Monday, January 06, 2014

Thinking About Things

So, I've been thinking a lot about movies and books where the characters clearly voice one opinion, intended as the message of the story, but the actions clearly paint a different picture.

This one was kind of a weird monster. All of the narrative problems aside, and any of the other things you might not have liked about this movie, one thing it did really poorly was stick to its message. It tried to explore the idea of a machine with a consciousness and a life as valuable as a human being. And then at the end it sacrifices the machine specifically to save a human being, showing which one of them is really a person.

You're as good as real people, unless one of the real people needs a new heart.

A really good experience comes from a cohesiveness, where the film says its messages subtextually as well as overtly. Terminator salvation was particularly disappointing because it came from the otherwise excellent Terminator franchise. Take Terminator 2 for instance. The future is what is important, not any one person regardless of emotional attachment. They say this over and over again, and then they repeat it in the subtext, any character can die as long as they accomplish the goal of saving the world from Skynet. And in the end, to prevent the world from repeating its mistakes, the terminator destroys itself, because it has to.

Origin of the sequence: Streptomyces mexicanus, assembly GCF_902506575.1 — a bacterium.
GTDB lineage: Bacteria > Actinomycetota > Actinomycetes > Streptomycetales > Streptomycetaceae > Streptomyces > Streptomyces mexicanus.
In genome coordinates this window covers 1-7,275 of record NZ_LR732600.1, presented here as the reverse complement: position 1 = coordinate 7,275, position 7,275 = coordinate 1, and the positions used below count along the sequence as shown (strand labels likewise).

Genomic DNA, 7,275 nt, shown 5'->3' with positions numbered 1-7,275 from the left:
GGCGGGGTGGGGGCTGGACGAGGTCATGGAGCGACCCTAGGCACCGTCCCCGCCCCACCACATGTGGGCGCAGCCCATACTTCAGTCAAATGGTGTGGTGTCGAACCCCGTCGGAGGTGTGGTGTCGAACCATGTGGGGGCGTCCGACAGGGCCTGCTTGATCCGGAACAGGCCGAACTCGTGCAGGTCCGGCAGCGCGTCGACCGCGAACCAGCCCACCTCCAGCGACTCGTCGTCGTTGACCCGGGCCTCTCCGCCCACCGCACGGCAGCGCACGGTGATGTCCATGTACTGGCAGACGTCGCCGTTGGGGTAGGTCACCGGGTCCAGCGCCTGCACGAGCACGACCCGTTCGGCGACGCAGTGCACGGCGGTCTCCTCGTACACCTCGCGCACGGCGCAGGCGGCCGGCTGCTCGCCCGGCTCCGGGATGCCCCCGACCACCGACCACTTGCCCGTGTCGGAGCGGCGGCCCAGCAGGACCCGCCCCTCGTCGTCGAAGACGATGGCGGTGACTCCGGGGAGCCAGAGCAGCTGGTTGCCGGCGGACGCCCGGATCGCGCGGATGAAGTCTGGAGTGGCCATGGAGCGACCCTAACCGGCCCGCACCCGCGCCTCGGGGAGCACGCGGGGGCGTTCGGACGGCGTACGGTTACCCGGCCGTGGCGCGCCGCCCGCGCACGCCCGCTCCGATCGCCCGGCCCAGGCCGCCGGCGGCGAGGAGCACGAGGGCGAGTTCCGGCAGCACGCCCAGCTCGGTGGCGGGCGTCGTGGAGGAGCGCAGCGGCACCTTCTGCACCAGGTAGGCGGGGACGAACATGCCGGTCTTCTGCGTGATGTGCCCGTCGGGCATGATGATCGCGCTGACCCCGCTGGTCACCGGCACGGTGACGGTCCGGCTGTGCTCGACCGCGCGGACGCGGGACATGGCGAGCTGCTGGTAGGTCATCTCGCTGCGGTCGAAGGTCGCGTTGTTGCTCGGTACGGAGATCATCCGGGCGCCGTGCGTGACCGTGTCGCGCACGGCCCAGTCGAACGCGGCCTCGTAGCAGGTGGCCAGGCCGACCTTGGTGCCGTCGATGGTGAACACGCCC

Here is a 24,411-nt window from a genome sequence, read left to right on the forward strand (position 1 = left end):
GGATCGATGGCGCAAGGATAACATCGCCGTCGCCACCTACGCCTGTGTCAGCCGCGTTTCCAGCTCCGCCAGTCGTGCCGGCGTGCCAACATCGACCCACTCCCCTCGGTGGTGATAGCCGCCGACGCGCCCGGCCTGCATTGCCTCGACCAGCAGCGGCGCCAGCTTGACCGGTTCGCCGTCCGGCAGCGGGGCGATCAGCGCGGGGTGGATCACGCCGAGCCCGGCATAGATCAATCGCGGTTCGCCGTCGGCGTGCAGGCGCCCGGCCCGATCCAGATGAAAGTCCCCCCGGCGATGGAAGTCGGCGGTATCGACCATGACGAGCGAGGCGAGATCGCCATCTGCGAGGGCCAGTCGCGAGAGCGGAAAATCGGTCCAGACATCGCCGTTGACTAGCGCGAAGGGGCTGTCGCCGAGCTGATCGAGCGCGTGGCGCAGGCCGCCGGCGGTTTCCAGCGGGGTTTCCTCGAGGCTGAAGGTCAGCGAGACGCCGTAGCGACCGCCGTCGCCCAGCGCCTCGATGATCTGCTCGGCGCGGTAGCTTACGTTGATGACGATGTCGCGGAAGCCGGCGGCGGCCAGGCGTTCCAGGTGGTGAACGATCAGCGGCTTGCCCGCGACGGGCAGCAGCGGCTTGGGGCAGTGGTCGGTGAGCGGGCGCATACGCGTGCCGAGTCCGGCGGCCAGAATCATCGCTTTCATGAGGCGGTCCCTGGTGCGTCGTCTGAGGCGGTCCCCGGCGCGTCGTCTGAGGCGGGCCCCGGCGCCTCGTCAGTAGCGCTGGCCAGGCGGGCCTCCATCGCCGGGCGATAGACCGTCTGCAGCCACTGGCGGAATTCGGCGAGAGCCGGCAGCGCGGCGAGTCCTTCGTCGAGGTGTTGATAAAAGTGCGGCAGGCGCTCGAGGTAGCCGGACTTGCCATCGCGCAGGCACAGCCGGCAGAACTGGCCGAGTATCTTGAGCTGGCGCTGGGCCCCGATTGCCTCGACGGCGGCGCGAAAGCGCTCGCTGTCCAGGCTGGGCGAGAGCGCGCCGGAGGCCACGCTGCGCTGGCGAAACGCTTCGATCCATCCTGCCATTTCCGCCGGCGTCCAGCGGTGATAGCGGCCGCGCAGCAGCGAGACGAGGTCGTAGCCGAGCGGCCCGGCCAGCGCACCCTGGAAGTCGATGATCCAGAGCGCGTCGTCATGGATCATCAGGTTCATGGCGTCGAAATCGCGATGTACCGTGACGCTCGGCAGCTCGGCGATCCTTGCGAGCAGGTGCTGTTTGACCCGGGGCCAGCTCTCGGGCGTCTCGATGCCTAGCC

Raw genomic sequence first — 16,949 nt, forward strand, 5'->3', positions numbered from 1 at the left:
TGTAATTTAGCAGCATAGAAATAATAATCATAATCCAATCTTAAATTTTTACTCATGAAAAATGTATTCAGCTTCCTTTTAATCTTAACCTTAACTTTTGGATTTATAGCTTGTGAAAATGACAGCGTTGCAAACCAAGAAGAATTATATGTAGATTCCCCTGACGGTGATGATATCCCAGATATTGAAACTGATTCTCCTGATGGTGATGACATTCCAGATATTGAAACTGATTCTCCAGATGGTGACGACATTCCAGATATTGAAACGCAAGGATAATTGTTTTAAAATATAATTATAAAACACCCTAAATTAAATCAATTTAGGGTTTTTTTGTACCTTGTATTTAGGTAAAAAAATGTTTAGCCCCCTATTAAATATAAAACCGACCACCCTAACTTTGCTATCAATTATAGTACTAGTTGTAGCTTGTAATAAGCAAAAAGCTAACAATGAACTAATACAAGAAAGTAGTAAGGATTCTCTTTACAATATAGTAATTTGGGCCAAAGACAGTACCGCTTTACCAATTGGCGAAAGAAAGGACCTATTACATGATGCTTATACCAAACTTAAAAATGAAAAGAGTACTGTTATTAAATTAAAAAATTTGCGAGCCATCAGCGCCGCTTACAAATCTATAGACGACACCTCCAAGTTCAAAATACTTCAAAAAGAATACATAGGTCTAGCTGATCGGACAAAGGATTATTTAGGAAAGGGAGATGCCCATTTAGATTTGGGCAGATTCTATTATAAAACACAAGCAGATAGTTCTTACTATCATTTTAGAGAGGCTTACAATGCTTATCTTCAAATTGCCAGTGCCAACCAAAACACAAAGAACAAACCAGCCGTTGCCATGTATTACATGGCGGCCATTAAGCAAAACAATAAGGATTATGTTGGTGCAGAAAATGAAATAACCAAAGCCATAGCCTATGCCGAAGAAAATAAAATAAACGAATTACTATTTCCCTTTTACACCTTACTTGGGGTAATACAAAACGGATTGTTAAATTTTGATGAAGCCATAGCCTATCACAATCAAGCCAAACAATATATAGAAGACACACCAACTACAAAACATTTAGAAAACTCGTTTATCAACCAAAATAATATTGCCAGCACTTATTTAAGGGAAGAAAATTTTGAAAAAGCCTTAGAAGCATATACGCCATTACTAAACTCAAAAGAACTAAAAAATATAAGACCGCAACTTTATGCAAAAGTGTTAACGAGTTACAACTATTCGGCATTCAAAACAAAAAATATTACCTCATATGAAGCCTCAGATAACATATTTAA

Terminator Salvation could have made a similar argument, but they didn't, really. They didn't even look for other solutions. The machine was a convenient sacrifice.

I'll spend some time thinking of other movies where the message differs from the underlying values of the story.

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